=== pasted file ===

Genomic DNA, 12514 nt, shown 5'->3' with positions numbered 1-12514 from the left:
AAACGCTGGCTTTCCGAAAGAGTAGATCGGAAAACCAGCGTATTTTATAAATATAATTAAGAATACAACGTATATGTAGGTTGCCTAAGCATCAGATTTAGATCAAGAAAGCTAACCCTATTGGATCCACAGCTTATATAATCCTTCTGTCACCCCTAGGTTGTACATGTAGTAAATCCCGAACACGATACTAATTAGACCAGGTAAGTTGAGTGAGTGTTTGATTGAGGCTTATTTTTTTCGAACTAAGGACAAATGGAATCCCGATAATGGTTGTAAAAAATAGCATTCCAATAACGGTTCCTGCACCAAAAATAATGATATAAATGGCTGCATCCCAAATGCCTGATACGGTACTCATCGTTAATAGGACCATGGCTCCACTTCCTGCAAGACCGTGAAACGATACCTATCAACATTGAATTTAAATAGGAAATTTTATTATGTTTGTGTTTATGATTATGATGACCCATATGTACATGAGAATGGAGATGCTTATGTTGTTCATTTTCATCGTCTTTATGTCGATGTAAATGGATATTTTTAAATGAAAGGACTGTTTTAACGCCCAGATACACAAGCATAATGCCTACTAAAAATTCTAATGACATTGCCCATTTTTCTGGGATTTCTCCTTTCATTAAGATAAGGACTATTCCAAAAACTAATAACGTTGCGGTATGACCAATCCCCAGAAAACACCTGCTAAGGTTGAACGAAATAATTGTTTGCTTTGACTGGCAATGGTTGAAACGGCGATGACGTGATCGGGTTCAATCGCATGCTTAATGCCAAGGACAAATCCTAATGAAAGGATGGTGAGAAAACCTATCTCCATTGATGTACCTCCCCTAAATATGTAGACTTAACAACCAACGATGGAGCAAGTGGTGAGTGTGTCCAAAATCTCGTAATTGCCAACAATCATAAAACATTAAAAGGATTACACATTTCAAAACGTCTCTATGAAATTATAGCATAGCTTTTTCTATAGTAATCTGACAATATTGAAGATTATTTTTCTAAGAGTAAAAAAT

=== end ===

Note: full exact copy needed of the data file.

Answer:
Genomic DNA, 12514 nt, shown 5'->3' with positions numbered 1-12514 from the left:
AAACGCTGGCTTTCCGAAAGAGTAGATCGGAAAACCAGCGTATTTTATAAATATAATTAAGAATACAACGTATATGTAGGTTGCCTAAGCATCAGATTTAGATCAAGAAAGCTAACCCTATTGGATCCACAGCTTATATAATCCTTCTGTCACCCCTAGGTTGTACATGTAGTAAATCCCGAACACGATACTAATTAGACCAGGTAAGTTGAGTGAGTGTTTGATTGAGGCTTATTTTTTTCGAACTAAGGACAAATGGAATCCCGATAATGGTTGTAAAAAATAGCATTCCAATAACGGTTCCTGCACCAAAAATAATGATATAAATGGCTGCATCCCAAATGCCTGATACGGTACTCATCGTTAATAGGACCATGGCTCCACTTCCTGCAAGACCGTGAAACGATACCTATCAACATTGAATTTAAATAGGAAATTTTATTATGTTTGTGTTTATGATTATGATGACCCATATGTACATGAGAATGGAGATGCTTATGTTGTTCATTTTCATCGTCTTTATGTCGATGTAAATGGATATTTTTAAATGAAAGGACTGTTTTAACGCCCAGATACACAAGCATAATGCCTACTAAAAATTCTAATGACATTGCCCATTTTTCTGGGATTTCTCCTTTCATTAAGATAAGGACTATTCCAAAAACTAATAACGTTGCGGTATGACCAATCCCCAGAAAACACCTGCTAAGGTTGAACGAAATAATTGTTTGCTTTGACTGGCAATGGTTGAAACGGCGATGACGTGATCGGGTTCAATCGCATGCTTAATGCCAAGGACAAATCCTAATGAAAGGATGGTGAGAAAACCTATCTCCATTGATGTACCTCCCCTAAATATGTAGACTTAACAACCAACGATGGAGCAAGTGGTGAGTGTGTCCAAAATCTCGTAATTGCCAACAATCATAAAACATTAAAAGGATTACACATTTCAAAACGTCTCTATGAAATTATAGCATAGCTTTTTCTATAGTAATCTGACAATATTGAAGATTATTTTTCTAAGAGTAAAAAAT